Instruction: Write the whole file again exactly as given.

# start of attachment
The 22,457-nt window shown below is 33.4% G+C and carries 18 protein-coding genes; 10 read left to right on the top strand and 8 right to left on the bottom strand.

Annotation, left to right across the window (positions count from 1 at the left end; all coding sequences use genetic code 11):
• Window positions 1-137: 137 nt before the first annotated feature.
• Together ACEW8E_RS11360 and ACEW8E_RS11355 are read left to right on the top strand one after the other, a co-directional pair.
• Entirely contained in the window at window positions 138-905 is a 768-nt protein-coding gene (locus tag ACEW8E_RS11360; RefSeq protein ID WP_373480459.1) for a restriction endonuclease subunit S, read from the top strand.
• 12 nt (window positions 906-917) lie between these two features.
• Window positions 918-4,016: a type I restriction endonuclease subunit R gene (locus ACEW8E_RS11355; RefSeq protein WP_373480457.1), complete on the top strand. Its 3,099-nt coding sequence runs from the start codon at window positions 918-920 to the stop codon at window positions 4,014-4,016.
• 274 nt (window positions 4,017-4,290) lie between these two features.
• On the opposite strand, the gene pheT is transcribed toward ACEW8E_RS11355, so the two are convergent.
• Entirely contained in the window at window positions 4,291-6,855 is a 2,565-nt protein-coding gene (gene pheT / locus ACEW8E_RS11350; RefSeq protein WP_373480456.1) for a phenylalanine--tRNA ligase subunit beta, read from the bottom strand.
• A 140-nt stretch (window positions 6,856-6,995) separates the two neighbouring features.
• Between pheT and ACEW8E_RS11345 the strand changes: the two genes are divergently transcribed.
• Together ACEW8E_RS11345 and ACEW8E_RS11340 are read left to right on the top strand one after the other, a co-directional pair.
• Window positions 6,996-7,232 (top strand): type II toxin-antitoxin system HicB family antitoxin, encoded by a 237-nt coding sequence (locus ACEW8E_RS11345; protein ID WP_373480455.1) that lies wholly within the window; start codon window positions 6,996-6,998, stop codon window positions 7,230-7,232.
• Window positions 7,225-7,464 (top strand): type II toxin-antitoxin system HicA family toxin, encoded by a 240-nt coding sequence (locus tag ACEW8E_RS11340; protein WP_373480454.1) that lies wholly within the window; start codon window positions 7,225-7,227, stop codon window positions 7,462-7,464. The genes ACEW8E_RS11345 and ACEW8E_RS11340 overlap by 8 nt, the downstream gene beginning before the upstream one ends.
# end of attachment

The 22,457-nt window shown below is 33.4% G+C and carries 18 protein-coding genes; 10 read left to right on the top strand and 8 right to left on the bottom strand.

Annotation, left to right across the window (positions count from 1 at the left end; all coding sequences use genetic code 11):
• Window positions 1-137: 137 nt before the first annotated feature.
• Together ACEW8E_RS11360 and ACEW8E_RS11355 are read left to right on the top strand one after the other, a co-directional pair.
• Entirely contained in the window at window positions 138-905 is a 768-nt protein-coding gene (locus tag ACEW8E_RS11360; RefSeq protein ID WP_373480459.1) for a restriction endonuclease subunit S, read from the top strand.
• 12 nt (window positions 906-917) lie between these two features.
• Window positions 918-4,016: a type I restriction endonuclease subunit R gene (locus ACEW8E_RS11355; RefSeq protein WP_373480457.1), complete on the top strand. Its 3,099-nt coding sequence runs from the start codon at window positions 918-920 to the stop codon at window positions 4,014-4,016.
• 274 nt (window positions 4,017-4,290) lie between these two features.
• On the opposite strand, the gene pheT is transcribed toward ACEW8E_RS11355, so the two are convergent.
• Entirely contained in the window at window positions 4,291-6,855 is a 2,565-nt protein-coding gene (gene pheT / locus ACEW8E_RS11350; RefSeq protein WP_373480456.1) for a phenylalanine--tRNA ligase subunit beta, read from the bottom strand.
• A 140-nt stretch (window positions 6,856-6,995) separates the two neighbouring features.
• Between pheT and ACEW8E_RS11345 the strand changes: the two genes are divergently transcribed.
• Together ACEW8E_RS11345 and ACEW8E_RS11340 are read left to right on the top strand one after the other, a co-directional pair.
• Window positions 6,996-7,232 (top strand): type II toxin-antitoxin system HicB family antitoxin, encoded by a 237-nt coding sequence (locus ACEW8E_RS11345; protein ID WP_373480455.1) that lies wholly within the window; start codon window positions 6,996-6,998, stop codon window positions 7,230-7,232.
• Window positions 7,225-7,464 (top strand): type II toxin-antitoxin system HicA family toxin, encoded by a 240-nt coding sequence (locus tag ACEW8E_RS11340; protein WP_373480454.1) that lies wholly within the window; start codon window positions 7,225-7,227, stop codon window positions 7,462-7,464. The genes ACEW8E_RS11345 and ACEW8E_RS11340 overlap by 8 nt, the downstream gene beginning before the upstream one ends.